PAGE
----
Riga is on the radar when it comes to office architecture and design. Earlier this year onoffice covered the DnB Nord Banka building by Audrius Ambrasas Architects (onoffice 49), a slick corporate HQ north of the Latvian capital’s old town. This new project, by architects Open AD, although equally eye catching, is at the opposite end of the scale – a rich, colourful, retro-looking interior for advertising agencies McCann Erickson Riga and Inspired. (The two agencies share the same parent company and occupy the same building on different floors.)
It may be Open AD’s background in designing clubs, bars and restaurants in Riga that accounts for such an outside take on workplace design. “We began on private projects, and designing bars and clubs around the city,” says designer Elina Tetere. “Riga is quite small, people who have seen public projects we have done will sometimes look us up; work is often through word of mouth. Our signature is that we are very dynamic; we can do a very glamorous look for a club, or something completely different. For this project we used simple materials and recycled objects; we wanted it to have a natural, democratic feel.”
The building has been treated like an outdoor environment, with indoor urban planning. Corridors are treated as streets, with benches at the end of them. Separate offices and workspaces have been treated like houses coming off these indoor streets, turning the workplace into a small community with shared public spaces. A bookcase in the shape of a tree forms a central park-like area, making a garden-cum-library.
An igloo structure covered in old newspaper, which appears on the corner of one of these streets, is branded the Egg of Talent. “It is somewhere to go if you need inspiration, to watch a film, to take your laptop, or get your head down and think,” explains Tetere. “This was important to people working creatively in a shared environment.” Tetere adds that the project “was a good break from bars and clubs, as you are always thinking about function. We enjoyed learning about the needs of these companies and the people who work in them, and taking a creative approach to those needs.”
The team also took a creative approach to their budget, reusing and recycling materials wherever possible. When they commissioned furniture for the project, they used lacquered MDF. The panels that make up the corridors are made from recycled timber boards rescued from carpenters’ studios. The lighting is recycled from plasterboard tubes that once held bolts fabric, cut down with bulbs inserted. As well as helping to meet the budget the recycling achieves a retro aesthetic, which Tetere refers to as their “trash style”.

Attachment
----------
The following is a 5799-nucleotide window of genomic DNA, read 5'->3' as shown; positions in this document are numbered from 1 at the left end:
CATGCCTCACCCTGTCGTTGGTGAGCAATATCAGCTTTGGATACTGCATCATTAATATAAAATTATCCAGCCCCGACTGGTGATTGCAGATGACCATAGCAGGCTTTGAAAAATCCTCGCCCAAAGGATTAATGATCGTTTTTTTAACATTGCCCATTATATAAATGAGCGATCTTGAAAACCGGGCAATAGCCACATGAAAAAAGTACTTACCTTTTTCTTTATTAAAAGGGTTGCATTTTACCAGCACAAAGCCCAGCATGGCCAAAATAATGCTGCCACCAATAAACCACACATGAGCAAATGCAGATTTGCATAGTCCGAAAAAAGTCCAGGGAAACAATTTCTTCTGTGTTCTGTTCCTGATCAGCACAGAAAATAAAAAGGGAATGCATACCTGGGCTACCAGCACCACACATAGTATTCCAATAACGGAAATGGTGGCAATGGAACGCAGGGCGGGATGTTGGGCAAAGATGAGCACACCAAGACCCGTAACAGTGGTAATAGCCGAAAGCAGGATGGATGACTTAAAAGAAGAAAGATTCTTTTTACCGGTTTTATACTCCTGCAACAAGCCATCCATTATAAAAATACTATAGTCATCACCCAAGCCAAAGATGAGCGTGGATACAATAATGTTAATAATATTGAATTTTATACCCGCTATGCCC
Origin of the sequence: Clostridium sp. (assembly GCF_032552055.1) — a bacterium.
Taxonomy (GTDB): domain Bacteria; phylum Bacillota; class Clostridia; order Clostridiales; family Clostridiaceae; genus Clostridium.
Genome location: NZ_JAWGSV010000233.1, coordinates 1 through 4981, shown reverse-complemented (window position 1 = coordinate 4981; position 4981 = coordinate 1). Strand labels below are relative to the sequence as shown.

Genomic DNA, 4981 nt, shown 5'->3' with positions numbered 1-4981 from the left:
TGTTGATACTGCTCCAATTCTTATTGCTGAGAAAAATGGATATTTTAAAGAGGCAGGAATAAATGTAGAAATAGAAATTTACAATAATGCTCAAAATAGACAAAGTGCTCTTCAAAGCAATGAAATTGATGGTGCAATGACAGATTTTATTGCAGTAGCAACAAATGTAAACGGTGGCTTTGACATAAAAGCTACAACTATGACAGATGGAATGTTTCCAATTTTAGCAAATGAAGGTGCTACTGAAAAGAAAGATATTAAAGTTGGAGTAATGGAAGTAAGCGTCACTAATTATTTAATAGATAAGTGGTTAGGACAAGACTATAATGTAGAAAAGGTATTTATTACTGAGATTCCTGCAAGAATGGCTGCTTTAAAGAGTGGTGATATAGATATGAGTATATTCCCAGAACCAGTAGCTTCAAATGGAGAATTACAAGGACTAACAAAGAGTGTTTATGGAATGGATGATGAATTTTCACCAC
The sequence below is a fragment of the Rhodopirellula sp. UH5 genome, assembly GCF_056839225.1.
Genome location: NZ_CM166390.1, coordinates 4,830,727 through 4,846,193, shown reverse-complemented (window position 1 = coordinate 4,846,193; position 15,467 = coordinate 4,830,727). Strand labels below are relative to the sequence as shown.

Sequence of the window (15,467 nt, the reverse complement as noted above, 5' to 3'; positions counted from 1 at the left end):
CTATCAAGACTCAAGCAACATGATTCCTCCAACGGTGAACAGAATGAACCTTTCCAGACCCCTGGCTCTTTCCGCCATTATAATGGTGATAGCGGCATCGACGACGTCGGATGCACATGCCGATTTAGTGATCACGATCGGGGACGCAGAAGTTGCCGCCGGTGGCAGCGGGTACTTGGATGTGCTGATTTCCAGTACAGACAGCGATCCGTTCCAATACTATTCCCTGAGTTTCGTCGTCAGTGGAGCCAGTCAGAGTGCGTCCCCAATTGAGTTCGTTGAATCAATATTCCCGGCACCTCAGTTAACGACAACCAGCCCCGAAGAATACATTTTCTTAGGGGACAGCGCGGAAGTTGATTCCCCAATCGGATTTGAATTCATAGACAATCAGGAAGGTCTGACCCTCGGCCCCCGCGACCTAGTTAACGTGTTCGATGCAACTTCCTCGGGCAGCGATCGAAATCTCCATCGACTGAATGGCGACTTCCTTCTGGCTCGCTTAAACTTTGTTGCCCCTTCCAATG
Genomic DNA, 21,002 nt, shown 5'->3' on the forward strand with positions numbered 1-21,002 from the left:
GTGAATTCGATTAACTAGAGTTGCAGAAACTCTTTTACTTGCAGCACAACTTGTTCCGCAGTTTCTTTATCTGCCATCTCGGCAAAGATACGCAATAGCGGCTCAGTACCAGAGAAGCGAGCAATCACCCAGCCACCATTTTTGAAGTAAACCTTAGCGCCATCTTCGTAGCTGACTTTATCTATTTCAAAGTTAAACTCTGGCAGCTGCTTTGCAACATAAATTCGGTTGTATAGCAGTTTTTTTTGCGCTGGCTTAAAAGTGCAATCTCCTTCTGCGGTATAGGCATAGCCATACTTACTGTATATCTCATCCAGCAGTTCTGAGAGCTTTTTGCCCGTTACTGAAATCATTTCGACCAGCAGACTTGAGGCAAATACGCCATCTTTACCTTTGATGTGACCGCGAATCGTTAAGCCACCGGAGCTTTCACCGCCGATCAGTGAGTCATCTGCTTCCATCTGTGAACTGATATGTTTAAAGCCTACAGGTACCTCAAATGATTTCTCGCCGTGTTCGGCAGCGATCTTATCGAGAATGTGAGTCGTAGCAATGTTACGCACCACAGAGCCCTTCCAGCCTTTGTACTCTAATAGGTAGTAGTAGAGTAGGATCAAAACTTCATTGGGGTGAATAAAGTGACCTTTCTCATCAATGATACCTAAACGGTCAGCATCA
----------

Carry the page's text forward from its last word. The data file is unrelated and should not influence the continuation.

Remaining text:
Open AD’s most noticeable recycling project is a large cabinet filled with a collection of disused domestic and office items, turning it into display case of pre- and post-Soviet design. “We went round second-hand shops and called friends to see if they had any appliances we could use, but more importantly, we asked the employees at McCann Erickson and Inspired to bring in objects from their homes that they didn’t need anymore,” says Tetere. “There is a big computer screen from the 1990s, an old home telephone. Some of the objects are ten, 20, 30 years old. I think it’s nice to come to work and see something that was a part of your home in the place that you work.”
“The building is quite new, and we took away everything to reveal its construction and ventilation,” Tetere explains. “We were a bit more creative and crazy, design-wise, with Inspired’s office space – it took on more of a punk agency look.”
However, this is a workplace with functional, as well as style, innovations. The main meeting room, which is walled along its longer sides, and transparent at either end, holds a meeting table hooked up to cables, which can be elevated, and hang suspended in the air when it’s not being used. “We’re very proud of this room,” says Tetere. “It can be used in many different ways. There are sliding partitions so it can be broken into smaller meeting spaces, and all the furniture can be easily cleared if more space is needed. And there are curtains if more confidential meeting spaces are needed for high-profile clients.”
This year the office won an award for best foreign interior at the Best Office Awards in Moscow, when it was up against much larger projects and international firms. “We were very pleased to have put in a project that stands out,” says Tetere of the accolade. The company is now doing some more work for McCann Erickson Riga as it is expanding into other areas of the building. “We hope this isn’t the end of working with workplaces for us,” says Tetere. “Latvia, which became independent 20 years ago, is ahead of Russia and Ukraine in terms of architecture; it’s an exciting time to be in design.”
Photography by Maris Lagzdins